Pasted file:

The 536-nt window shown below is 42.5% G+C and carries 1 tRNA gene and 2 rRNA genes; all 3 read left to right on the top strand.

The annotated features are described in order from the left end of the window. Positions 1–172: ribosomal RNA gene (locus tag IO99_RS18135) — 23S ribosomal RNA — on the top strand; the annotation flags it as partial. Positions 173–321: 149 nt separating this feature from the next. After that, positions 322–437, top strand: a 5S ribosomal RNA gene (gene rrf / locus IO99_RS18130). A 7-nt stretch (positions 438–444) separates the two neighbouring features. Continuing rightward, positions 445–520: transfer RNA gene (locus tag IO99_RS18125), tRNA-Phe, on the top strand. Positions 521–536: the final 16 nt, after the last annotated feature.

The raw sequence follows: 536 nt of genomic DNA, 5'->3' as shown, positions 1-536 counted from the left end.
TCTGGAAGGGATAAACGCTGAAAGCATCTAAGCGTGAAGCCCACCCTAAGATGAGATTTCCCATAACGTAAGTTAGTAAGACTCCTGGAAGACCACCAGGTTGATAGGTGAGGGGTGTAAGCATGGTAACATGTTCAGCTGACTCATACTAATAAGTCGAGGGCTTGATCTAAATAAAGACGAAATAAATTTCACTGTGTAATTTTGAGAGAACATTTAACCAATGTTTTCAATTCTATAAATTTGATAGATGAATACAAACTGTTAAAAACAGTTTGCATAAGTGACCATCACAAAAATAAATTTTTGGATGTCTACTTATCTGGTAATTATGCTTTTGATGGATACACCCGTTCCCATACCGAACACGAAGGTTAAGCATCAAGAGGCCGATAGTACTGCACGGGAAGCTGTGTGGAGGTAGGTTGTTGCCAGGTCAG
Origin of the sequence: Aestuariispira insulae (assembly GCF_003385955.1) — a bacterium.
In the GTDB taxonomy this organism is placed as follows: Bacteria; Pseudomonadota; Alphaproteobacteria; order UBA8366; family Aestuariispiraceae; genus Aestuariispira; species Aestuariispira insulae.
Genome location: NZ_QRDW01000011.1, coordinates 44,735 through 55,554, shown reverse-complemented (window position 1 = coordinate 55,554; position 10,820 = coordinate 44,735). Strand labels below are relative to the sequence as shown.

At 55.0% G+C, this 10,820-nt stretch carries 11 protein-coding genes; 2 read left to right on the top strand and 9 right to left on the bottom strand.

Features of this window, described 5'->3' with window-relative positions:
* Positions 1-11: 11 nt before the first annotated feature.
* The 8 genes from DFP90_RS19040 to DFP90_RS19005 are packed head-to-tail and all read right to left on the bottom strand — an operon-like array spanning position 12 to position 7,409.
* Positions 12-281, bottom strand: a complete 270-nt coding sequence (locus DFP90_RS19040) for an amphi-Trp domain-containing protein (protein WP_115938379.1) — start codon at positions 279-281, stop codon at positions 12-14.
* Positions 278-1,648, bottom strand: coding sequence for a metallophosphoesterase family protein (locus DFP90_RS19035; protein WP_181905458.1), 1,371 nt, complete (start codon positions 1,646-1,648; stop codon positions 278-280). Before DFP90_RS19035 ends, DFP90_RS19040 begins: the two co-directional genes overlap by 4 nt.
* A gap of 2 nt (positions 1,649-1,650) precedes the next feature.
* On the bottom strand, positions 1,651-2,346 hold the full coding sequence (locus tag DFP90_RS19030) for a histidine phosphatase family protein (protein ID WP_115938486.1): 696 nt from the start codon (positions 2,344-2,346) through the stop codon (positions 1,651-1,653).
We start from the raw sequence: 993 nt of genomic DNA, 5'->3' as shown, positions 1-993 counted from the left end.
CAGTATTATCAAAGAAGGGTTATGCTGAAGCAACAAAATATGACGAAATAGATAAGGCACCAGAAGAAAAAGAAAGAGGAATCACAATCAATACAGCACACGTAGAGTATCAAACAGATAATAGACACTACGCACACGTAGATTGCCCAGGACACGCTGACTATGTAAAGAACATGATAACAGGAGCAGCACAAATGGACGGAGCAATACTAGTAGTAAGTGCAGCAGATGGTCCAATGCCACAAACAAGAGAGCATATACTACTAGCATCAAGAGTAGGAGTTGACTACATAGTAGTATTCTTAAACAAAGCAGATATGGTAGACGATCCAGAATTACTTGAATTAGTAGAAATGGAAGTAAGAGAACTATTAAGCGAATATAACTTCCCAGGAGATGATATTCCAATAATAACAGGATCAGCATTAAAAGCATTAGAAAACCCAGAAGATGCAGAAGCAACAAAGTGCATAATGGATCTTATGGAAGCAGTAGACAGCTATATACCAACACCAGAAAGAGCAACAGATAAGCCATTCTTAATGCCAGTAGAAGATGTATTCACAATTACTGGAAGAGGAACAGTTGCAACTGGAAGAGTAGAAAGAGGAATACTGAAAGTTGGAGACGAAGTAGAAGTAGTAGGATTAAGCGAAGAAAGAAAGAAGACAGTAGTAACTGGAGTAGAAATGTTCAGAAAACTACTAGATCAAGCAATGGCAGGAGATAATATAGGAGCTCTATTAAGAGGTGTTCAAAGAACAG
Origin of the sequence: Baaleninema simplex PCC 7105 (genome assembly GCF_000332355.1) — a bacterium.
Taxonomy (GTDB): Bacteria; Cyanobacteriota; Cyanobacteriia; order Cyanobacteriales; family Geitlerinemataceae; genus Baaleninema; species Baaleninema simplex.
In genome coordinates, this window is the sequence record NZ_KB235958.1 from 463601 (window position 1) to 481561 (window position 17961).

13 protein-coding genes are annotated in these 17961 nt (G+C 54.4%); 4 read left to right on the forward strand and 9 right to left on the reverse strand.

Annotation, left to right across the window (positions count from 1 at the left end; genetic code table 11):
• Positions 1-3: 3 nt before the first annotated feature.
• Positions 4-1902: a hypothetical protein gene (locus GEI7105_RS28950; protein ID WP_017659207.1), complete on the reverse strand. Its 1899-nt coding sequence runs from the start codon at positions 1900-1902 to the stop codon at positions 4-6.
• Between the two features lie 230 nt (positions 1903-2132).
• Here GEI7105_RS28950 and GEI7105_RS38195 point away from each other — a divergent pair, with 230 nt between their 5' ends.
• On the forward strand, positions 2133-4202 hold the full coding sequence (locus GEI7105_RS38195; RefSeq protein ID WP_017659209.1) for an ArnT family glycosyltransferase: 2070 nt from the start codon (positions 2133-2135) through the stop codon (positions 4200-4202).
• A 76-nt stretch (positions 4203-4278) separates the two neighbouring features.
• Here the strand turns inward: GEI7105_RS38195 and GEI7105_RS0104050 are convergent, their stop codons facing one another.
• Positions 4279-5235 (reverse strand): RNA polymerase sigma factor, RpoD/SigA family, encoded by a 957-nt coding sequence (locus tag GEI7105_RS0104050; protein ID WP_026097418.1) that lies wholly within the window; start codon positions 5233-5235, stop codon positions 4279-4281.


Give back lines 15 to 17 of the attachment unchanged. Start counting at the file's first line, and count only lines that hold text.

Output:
* On the bottom strand, positions 1,651-2,346 hold the full coding sequence (locus tag DFP90_RS19030) for a histidine phosphatase family protein (protein ID WP_115938486.1): 696 nt from the start codon (positions 2,344-2,346) through the stop codon (positions 1,651-1,653).
We start from the raw sequence: 993 nt of genomic DNA, 5'->3' as shown, positions 1-993 counted from the left end.
CAGTATTATCAAAGAAGGGTTATGCTGAAGCAACAAAATATGACGAAATAGATAAGGCACCAGAAGAAAAAGAAAGAGGAATCACAATCAATACAGCACACGTAGAGTATCAAACAGATAATAGACACTACGCACACGTAGATTGCCCAGGACACGCTGACTATGTAAAGAACATGATAACAGGAGCAGCACAAATGGACGGAGCAATACTAGTAGTAAGTGCAGCAGATGGTCCAATGCCACAAACAAGAGAGCATATACTACTAGCATCAAGAGTAGGAGTTGACTACATAGTAGTATTCTTAAACAAAGCAGATATGGTAGACGATCCAGAATTACTTGAATTAGTAGAAATGGAAGTAAGAGAACTATTAAGCGAATATAACTTCCCAGGAGATGATATTCCAATAATAACAGGATCAGCATTAAAAGCATTAGAAAACCCAGAAGATGCAGAAGCAACAAAGTGCATAATGGATCTTATGGAAGCAGTAGACAGCTATATACCAACACCAGAAAGAGCAACAGATAAGCCATTCTTAATGCCAGTAGAAGATGTATTCACAATTACTGGAAGAGGAACAGTTGCAACTGGAAGAGTAGAAAGAGGAATACTGAAAGTTGGAGACGAAGTAGAAGTAGTAGGATTAAGCGAAGAAAGAAAGAAGACAGTAGTAACTGGAGTAGAAATGTTCAGAAAACTACTAGATCAAGCAATGGCAGGAGATAATATAGGAGCTCTATTAAGAGGTGTTCAAAGAACAG